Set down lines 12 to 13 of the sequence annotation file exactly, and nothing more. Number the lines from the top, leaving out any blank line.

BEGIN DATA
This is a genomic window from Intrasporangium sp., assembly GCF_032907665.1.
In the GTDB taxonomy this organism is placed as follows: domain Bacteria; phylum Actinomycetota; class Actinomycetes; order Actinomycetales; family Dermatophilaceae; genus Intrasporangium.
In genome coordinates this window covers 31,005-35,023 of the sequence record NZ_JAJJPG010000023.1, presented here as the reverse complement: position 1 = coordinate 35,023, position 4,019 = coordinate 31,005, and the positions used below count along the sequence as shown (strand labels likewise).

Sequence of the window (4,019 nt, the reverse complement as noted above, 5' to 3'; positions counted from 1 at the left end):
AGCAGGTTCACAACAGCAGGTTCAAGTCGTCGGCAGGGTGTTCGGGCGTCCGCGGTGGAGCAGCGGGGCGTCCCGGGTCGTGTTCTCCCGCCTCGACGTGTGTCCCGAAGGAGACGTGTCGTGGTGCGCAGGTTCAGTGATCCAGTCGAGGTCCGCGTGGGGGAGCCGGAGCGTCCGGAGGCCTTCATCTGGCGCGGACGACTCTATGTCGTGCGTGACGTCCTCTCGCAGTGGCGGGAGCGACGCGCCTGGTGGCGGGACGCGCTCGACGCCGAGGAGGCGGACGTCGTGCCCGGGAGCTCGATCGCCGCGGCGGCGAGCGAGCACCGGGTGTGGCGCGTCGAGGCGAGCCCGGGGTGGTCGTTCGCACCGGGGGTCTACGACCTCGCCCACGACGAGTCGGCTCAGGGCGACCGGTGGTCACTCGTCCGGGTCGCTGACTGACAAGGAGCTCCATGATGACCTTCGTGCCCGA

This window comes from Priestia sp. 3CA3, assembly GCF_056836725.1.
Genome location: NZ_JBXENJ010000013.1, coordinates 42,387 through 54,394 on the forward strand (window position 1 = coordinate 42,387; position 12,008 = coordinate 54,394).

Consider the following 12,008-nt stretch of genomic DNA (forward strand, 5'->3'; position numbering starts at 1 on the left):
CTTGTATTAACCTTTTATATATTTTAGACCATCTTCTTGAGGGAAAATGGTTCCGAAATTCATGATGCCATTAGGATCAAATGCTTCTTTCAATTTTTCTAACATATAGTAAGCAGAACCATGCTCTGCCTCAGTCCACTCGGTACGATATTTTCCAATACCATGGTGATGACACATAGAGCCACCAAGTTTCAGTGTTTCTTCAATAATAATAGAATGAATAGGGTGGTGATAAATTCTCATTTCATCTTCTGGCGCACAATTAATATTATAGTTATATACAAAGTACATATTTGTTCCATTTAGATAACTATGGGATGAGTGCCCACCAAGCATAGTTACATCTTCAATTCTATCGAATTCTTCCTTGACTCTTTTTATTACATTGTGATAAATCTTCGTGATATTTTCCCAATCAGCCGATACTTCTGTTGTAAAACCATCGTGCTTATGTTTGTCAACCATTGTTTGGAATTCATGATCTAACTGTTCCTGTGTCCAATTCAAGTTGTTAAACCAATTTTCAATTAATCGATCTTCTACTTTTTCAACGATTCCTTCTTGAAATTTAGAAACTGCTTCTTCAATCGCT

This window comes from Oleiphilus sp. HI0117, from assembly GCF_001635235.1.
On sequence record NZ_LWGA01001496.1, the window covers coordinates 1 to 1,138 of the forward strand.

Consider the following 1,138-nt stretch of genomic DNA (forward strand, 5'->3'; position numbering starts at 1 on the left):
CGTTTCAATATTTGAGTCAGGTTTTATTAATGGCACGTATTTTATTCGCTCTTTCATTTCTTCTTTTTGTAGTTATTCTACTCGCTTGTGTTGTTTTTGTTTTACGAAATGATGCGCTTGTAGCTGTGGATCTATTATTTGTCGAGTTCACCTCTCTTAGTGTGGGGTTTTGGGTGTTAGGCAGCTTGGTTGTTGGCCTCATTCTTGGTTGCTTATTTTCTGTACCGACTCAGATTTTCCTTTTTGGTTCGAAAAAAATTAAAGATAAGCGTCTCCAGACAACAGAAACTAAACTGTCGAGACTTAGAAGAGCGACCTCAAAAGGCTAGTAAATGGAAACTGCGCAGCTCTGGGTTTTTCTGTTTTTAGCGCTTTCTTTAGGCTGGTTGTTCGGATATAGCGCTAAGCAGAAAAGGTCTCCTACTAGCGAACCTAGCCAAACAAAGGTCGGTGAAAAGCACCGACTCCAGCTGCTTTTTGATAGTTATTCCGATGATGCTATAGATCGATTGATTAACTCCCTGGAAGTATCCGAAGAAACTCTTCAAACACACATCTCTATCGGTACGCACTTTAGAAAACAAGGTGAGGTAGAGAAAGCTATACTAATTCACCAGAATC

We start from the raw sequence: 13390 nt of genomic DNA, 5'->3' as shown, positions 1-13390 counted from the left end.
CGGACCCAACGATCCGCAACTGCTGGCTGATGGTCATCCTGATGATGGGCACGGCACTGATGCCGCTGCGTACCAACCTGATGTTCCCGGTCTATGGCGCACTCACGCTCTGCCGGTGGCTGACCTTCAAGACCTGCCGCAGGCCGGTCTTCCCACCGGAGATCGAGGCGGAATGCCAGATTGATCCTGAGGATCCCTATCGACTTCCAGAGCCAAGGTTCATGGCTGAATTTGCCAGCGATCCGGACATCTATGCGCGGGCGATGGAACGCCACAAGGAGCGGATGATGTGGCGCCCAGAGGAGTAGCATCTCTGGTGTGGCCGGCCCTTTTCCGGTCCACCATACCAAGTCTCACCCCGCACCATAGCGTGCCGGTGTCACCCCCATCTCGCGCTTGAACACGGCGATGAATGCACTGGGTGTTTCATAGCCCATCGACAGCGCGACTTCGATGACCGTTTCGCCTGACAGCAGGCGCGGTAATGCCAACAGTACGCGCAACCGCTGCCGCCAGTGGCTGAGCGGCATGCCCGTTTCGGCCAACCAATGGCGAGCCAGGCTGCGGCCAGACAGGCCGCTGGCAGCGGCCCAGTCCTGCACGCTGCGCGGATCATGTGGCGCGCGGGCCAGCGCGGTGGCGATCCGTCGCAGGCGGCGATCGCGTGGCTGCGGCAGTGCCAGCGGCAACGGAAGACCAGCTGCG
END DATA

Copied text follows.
Consider the following 1,138-nt stretch of genomic DNA (forward strand, 5'->3'; position numbering starts at 1 on the left):
CGTTTCAATATTTGAGTCAGGTTTTATTAATGGCACGTATTTTATTCGCTCTTTCATTTCTTCTTTTTGTAGTTATTCTACTCGCTTGTGTTGTTTTTGTTTTACGAAATGATGCGCTTGTAGCTGTGGATCTATTATTTGTCGAGTTCACCTCTCTTAGTGTGGGGTTTTGGGTGTTAGGCAGCTTGGTTGTTGGCCTCATTCTTGGTTGCTTATTTTCTGTACCGACTCAGATTTTCCTTTTTGGTTCGAAAAAAATTAAAGATAAGCGTCTCCAGACAACAGAAACTAAACTGTCGAGACTTAGAAGAGCGACCTCAAAAGGCTAGTAAATGGAAACTGCGCAGCTCTGGGTTTTTCTGTTTTTAGCGCTTTCTTTAGGCTGGTTGTTCGGATATAGCGCTAAGCAGAAAAGGTCTCCTACTAGCGAACCTAGCCAAACAAAGGTCGGTGAAAAGCACCGACTCCAGCTGCTTTTTGATAGTTATTCCGATGATGCTATAGATCGATTGATTAACTCCCTGGAAGTATCCGAAGAAACTCTTCAAACACACATCTCTATCGGTACGCACTTTAGAAAACAAGGTGAGGTAGAGAAAGCTATACTAATTCACCAGAATC